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Sustainable Style Isn’t Just a Trend — It’s What Our Planet Needs

Fast fashion is all around us. I wear it. My friends wear it. You probably wear it. And that’s okay (kind of). If you’re one of the few who only wears sustainable ‘fits pause from reading this and give yourself a pat on the back. Seriously, that’s an impressive feat and something to be proud of! But let’s stop for a minute and discuss — what really is fast fashion?

Merriam-Webster defines it as a way for companies to quickly supply the latest fashion trends to consumers. Providing stylish clothing at an affordable price is ambitious and highly valued in today’s society. Believe me, I’m all about the deals — but the problem lies within how the clothing is made and discarded.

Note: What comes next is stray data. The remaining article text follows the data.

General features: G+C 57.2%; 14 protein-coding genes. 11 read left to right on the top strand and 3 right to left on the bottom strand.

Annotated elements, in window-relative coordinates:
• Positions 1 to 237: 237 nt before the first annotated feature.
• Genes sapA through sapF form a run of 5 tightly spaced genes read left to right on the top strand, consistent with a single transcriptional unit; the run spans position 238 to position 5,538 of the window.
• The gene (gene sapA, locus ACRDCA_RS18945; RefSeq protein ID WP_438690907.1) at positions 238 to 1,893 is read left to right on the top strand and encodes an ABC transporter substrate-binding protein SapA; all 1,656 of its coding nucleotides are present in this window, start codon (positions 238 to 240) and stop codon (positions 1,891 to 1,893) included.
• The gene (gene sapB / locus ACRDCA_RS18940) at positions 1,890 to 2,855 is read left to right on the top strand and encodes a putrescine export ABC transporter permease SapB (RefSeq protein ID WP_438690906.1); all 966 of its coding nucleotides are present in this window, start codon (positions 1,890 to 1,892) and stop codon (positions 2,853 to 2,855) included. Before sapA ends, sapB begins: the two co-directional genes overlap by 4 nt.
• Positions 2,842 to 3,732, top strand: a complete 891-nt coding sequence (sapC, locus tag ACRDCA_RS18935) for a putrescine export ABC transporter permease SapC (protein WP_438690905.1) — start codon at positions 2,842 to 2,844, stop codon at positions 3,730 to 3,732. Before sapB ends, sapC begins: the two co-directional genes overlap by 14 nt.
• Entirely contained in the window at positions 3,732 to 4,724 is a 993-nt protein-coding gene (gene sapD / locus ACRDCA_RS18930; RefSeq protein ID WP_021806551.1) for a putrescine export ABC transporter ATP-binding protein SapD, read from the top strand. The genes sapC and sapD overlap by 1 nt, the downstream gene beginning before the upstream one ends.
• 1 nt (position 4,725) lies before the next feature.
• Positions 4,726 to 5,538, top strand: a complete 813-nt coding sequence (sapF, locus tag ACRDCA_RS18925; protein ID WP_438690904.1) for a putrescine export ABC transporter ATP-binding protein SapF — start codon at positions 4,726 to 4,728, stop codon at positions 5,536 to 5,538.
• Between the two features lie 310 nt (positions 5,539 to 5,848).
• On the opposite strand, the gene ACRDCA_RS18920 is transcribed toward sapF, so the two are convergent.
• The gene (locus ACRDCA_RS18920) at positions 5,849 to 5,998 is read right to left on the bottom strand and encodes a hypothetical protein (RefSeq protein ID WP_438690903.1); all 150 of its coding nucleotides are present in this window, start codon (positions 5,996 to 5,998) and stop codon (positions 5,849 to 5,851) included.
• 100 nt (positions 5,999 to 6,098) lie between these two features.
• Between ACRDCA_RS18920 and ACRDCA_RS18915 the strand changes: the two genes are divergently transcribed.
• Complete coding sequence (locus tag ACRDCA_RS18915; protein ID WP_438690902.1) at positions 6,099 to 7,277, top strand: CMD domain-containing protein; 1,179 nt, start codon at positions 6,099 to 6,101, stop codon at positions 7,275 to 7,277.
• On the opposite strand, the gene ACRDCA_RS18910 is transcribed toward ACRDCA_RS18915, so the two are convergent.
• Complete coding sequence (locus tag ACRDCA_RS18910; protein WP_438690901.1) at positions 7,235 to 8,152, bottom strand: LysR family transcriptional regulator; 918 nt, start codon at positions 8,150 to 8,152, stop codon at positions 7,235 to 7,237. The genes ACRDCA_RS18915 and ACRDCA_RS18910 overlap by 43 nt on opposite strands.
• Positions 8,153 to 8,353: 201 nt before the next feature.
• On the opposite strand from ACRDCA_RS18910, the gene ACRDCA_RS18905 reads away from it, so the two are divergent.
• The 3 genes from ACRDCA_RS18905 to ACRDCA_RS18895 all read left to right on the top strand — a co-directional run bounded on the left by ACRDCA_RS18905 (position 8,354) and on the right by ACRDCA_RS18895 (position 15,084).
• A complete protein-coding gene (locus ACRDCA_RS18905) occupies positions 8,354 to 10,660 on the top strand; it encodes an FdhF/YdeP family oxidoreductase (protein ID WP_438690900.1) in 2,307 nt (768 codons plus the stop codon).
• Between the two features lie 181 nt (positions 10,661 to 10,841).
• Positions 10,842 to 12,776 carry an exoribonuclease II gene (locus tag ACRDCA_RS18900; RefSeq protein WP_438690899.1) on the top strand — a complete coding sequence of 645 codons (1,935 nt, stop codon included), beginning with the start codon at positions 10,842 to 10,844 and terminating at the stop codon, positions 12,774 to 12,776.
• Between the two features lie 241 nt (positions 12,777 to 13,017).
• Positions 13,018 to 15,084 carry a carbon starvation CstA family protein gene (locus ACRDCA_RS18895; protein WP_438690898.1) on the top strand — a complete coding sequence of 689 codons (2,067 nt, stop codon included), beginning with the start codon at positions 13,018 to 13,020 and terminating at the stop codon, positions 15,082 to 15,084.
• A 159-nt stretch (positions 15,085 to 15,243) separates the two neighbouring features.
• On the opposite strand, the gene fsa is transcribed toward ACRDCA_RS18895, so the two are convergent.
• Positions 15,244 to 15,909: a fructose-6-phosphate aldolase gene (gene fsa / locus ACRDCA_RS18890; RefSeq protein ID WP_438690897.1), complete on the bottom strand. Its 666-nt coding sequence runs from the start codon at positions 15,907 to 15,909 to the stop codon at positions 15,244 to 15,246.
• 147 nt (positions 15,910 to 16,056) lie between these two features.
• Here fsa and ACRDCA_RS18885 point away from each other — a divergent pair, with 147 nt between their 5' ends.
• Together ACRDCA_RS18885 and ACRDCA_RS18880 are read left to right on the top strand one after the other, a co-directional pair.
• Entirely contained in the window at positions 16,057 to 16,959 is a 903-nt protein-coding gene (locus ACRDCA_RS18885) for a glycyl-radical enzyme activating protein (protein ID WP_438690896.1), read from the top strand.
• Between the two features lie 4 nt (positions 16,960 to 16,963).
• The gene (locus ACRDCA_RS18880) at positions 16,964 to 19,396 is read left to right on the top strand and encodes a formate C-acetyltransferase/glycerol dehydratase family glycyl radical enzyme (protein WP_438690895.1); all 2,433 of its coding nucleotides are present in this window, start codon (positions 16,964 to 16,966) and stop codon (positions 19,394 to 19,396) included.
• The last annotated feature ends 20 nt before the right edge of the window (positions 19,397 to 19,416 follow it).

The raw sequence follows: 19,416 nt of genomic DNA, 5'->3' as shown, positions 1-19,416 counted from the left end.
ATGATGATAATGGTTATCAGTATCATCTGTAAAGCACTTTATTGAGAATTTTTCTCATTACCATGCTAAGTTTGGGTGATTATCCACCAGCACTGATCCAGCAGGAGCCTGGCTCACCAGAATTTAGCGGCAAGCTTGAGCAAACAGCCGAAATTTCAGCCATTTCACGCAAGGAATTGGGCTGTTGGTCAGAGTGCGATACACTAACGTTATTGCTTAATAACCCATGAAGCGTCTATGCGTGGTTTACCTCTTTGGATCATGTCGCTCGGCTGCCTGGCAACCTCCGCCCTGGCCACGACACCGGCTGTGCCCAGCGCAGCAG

The amount of clothing produced each year equates to 1️⃣4️⃣ items of clothing for every person on earth! ?

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Before my favorite crop top hit mass retailer shelves, it took a lot of energy and water for it to get there. For me, not seeing the production of fast fashion really puts it out of sight and out of mind, which is exactly why it’s important that I educate myself on the topic. According to a 2016 McKinsey & Company article, making about 2.2 pounds of fabric generates an average of about 50.7 pounds of greenhouse gases. 

Sometimes I think about how many clothes I’ve thrown away in my life. I can’t even begin to think of a number because it’s too high to remember. Then I realize I am only one person in a world of over seven billion. I know I’m not the only one tossing out my pieces. According to a 2016 Vox Magazine article, “Seventy pounds is the average amount of clothing and textile each person in the U.S. throws away annually. Up to 95 percent of the textiles could be recycled each year.”